The patient suffered from central diabetes insipidus and neurological deficits including left-sided hemiparesis and persistent fluctuations in mental status. Weekly head imaging was performed for disease surveillance and showed progression of disease despite maximal antifungal therapy. On postoperative day 6 (day 16 of admission), brain MRI (Fig. 1e) showed extension of intracranial infection to the contralateral hemisphere and brainstem involvement. Given these findings, no further neurosurgical intervention was recommended. Progression of the disease continued, and subsequent imaging (Fig. 1f) showed worsening midline shift (1.5 cm on postoperative day 15) with evidence of early temporal lobe herniation. Hospital course was additionally complicated by amphotericin nephrotoxicity, aspiration pneumonia, and venous catheter-associated thrombus formation requiring anticoagulation therapy. Nasal amphotericin irrigations were discontinued on hospital day 20 due to severe nosebleeds during the procedure.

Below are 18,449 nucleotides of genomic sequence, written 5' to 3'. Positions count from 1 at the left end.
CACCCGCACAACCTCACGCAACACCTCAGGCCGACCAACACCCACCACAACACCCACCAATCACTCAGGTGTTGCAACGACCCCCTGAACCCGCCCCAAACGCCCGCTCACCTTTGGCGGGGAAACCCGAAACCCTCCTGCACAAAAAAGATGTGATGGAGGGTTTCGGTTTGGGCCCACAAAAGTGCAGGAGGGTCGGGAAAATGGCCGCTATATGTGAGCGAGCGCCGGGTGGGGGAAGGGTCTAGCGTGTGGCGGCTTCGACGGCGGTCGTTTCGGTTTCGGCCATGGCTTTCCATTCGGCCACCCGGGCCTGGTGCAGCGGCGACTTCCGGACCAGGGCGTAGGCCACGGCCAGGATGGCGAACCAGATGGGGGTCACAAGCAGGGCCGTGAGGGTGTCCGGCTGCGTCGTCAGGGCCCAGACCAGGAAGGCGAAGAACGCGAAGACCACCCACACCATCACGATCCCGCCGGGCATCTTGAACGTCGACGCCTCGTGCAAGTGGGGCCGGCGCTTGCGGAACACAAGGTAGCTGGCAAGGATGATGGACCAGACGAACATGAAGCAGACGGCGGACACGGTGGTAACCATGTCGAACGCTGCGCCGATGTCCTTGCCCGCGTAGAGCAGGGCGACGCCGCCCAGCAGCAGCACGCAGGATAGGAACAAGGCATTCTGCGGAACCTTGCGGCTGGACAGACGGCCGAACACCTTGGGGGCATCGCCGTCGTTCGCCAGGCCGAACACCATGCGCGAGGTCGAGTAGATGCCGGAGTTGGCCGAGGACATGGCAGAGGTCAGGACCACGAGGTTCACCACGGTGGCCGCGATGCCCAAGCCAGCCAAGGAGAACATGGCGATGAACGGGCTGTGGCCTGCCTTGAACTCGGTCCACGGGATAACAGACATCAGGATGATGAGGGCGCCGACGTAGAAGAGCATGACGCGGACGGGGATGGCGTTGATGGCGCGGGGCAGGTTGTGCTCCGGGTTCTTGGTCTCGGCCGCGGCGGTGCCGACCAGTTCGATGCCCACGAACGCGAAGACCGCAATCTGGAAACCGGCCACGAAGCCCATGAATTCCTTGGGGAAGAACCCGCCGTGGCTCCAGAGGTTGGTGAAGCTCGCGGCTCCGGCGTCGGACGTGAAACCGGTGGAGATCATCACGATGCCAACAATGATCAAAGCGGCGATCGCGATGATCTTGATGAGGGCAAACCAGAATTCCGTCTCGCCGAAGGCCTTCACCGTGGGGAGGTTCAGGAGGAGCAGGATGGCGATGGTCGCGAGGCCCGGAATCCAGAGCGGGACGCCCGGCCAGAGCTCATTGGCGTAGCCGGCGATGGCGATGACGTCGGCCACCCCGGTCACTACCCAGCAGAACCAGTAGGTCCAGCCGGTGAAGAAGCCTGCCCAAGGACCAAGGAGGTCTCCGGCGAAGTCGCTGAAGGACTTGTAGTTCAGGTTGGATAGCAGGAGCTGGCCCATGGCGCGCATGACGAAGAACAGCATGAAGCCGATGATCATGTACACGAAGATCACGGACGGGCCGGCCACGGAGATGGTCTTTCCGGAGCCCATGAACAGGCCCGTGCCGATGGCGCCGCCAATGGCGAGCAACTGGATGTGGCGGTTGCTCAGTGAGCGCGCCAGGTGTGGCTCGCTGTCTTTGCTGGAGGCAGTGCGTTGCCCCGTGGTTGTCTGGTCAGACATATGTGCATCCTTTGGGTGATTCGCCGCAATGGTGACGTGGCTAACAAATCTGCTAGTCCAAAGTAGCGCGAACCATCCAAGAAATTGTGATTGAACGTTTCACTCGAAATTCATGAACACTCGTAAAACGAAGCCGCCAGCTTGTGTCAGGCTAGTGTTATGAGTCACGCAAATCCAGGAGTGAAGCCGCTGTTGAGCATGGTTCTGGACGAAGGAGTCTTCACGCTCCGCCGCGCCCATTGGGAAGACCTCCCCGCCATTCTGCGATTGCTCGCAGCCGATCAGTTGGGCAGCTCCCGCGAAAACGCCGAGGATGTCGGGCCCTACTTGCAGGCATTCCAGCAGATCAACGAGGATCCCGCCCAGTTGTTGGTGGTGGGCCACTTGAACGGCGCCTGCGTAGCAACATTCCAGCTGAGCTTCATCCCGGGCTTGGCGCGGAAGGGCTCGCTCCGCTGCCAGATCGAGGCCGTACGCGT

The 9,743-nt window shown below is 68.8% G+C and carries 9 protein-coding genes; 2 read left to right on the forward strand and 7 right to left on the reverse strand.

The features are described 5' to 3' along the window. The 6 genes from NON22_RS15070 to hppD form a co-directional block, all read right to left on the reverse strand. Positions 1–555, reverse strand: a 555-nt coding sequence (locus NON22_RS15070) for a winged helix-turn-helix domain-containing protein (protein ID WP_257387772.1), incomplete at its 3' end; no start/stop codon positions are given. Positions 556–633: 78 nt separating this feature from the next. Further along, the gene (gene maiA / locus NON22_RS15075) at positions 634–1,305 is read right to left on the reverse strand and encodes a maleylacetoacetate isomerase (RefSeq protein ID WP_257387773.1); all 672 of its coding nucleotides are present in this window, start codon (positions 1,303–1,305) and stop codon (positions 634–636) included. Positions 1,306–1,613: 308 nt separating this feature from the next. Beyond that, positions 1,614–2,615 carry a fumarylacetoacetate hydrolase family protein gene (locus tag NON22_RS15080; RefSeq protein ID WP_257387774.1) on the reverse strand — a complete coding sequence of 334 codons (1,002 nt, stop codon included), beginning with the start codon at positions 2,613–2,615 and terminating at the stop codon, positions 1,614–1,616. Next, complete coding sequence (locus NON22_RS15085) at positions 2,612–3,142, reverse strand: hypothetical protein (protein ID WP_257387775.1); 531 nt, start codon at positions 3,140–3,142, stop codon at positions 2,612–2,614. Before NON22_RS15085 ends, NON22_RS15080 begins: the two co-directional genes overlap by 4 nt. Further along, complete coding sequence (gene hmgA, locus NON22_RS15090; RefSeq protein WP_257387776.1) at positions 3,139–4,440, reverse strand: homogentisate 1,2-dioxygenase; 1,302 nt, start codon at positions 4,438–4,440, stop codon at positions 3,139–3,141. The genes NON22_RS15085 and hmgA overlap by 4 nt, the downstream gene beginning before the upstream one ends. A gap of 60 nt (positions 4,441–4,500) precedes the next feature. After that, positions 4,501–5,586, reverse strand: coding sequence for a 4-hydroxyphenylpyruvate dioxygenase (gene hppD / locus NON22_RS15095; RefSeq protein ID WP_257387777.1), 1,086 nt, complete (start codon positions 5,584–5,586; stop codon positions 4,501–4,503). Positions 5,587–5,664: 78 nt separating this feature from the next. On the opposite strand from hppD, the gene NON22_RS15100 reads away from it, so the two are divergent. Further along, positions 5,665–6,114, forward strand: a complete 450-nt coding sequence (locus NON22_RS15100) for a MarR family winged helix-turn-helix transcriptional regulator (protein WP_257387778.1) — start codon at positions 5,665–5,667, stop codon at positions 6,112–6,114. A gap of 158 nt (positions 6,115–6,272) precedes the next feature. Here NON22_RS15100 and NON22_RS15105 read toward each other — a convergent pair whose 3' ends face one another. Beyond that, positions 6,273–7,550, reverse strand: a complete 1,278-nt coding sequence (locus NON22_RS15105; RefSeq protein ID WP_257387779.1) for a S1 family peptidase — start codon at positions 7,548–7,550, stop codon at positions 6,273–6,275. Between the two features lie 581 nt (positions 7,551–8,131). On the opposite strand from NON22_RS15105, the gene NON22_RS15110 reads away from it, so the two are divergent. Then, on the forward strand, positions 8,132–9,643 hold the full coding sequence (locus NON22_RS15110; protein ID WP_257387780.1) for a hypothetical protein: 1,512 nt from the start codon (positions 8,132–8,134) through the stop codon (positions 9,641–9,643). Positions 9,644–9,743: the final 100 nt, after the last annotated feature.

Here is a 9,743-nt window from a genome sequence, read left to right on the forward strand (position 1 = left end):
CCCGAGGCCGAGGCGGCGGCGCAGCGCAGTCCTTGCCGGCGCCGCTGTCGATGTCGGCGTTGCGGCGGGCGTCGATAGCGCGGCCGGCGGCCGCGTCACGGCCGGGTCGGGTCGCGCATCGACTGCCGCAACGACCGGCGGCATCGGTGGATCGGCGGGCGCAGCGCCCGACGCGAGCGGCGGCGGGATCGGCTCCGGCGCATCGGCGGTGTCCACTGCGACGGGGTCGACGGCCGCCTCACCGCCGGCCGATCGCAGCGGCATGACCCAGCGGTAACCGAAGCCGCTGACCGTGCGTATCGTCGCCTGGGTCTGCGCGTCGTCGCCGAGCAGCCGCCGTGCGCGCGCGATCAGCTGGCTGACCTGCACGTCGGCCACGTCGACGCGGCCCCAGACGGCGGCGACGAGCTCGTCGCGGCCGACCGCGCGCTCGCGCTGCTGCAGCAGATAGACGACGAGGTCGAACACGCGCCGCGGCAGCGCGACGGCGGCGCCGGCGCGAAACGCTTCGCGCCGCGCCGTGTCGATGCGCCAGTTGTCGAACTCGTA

Supportive care was offered for the aforementioned complications, and the patient continued maintenance therapy with liposomal amphotericin B and isavuconazole. Dose adjustments were made to the antifungals due to renal impairment. Despite these challenges, her clinical status steadily improved. She was transferred to an inpatient rehabilitation facility on hospital day 79 for ongoing medical management and intensive therapies to maximize functional status. After 104 days total of inpatient management, the patient was discharged home and transitioned to outpatient care. Amphotericin B was discontinued at time of discharge, and she remains on isavuconazole monotherapy. As of 10 months from initial diagnosis, she continues showing improvement in functional domains as she can fully ambulate and perform activities of daily living with minimal assistance.